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Ambivalence in Shangri-La: Merton's Orientalism and Dialogue

Ambivalence in Shangri-La: Merton's Orientalism and Dialogue Ambivalence in Shangri-La: Merton’s Orientalism and Dialogue Judith Simmer-Brown Naropa University, Boulder, Colorado While I read Merton in college and was horrified by news reports of his untimely death, it was only in the late 1970s that I really met Merton through the eyes of my root Buddhist teacher, Chogyam Trungpa Rinpoche. Rinpoche met Merton on his first day in India, in the bar of the Central Hotel in Calcutta, where they instantly connected and developed a deep friendship. A Methodist minister’s daughter, I was a fervent Buddhist convert who had no conscious interest in Christianity, but Rinpoche assigned me the task of directing a series of Buddhist-Christian dialogue conferences at Naropa University during the 1980s. During the seven years of those conferences, Rinpoche spoke warmly about Merton’s impact. I have met Merton personally through the eyes of my teacher and of Tibetan Buddhism, and it is from that perspective that I speak of Merton. Today I reflect in new ways on Merton’s Asian journey and the legacy of his encounter with Tibetan Buddhism. In previous papers, I’ve traced his journey, plotted his Dzogchen inquiry, expanded on his guidelines for contemplative interreligious dialogue, and uncovered fascinating perspectives from http://www.deepdyve.com/assets/images/DeepDyve-Logo-lg.png Buddhist-Christian Studies University of Hawai'I Press

Ambivalence in Shangri-La: Merton's Orientalism and Dialogue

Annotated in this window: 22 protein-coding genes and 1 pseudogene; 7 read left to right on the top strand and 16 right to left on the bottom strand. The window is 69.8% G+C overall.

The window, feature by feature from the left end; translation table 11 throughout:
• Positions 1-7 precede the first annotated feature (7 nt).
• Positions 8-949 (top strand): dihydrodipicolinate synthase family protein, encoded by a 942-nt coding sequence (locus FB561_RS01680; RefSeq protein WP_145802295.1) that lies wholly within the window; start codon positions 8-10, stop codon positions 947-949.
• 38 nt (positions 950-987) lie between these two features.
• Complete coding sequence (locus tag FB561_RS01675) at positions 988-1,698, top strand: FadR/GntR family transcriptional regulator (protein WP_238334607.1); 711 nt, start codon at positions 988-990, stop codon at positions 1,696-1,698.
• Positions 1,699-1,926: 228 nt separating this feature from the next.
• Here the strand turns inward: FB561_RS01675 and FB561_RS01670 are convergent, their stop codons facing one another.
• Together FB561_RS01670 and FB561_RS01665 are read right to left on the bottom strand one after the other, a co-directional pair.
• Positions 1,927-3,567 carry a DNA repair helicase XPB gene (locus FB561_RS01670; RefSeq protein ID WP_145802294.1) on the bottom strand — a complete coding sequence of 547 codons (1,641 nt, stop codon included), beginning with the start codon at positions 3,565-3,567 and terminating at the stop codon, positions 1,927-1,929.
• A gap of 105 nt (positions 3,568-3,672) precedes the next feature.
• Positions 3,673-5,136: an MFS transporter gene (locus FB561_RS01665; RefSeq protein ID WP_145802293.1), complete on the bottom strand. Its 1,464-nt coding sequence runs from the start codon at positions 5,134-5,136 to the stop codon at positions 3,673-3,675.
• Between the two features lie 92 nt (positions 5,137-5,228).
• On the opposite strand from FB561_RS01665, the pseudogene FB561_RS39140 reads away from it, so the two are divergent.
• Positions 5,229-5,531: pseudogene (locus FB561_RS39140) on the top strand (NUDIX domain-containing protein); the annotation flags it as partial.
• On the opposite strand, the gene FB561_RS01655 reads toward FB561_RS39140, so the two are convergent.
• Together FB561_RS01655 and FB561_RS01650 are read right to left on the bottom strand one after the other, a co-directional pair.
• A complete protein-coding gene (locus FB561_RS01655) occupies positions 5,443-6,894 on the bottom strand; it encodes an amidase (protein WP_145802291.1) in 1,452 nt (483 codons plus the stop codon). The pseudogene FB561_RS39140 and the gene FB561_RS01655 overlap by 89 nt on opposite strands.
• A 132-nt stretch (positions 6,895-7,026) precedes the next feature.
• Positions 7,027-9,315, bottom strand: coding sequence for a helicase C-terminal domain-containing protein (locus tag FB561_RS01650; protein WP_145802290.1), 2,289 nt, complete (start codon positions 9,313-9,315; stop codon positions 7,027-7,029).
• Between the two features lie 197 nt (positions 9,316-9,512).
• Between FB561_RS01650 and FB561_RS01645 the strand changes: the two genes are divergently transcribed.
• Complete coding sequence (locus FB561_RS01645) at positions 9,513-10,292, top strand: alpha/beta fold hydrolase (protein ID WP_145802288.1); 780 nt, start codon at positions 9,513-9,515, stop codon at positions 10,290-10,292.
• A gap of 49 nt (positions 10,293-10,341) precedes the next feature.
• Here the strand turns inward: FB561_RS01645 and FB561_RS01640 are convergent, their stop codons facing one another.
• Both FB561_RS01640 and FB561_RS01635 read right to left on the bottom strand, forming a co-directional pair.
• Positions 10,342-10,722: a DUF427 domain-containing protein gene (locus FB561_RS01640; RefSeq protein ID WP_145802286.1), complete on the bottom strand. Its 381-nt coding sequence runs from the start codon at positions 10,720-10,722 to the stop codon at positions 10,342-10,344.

Buddhist-Christian Studies , Volume 37 – Oct 28, 2017

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Publisher
University of Hawai'I Press
Copyright
Copyright © 2008 The University of Hawai'i Press.
ISSN
1527-9472
Publisher site
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Abstract

Ambivalence in Shangri-La: Merton’s Orientalism and Dialogue Judith Simmer-Brown Naropa University, Boulder, Colorado While I read Merton in college and was horrified by news reports of his untimely death, it was only in the late 1970s that I really met Merton through the eyes of my root Buddhist teacher, Chogyam Trungpa Rinpoche. Rinpoche met Merton on his first day in India, in the bar of the Central Hotel in Calcutta, where they instantly connected and developed a deep friendship. A Methodist minister’s daughter, I was a fervent Buddhist convert who had no conscious interest in Christianity, but Rinpoche assigned me the task of directing a series of Buddhist-Christian dialogue conferences at Naropa University during the 1980s. During the seven years of those conferences, Rinpoche spoke warmly about Merton’s impact. I have met Merton personally through the eyes of my teacher and of Tibetan Buddhism, and it is from that perspective that I speak of Merton. Today I reflect in new ways on Merton’s Asian journey and the legacy of his encounter with Tibetan Buddhism. In previous papers, I’ve traced his journey, plotted his Dzogchen inquiry, expanded on his guidelines for contemplative interreligious dialogue, and uncovered fascinating perspectives from

Journal

Buddhist-Christian StudiesUniversity of Hawai'I Press

Published: Oct 28, 2017

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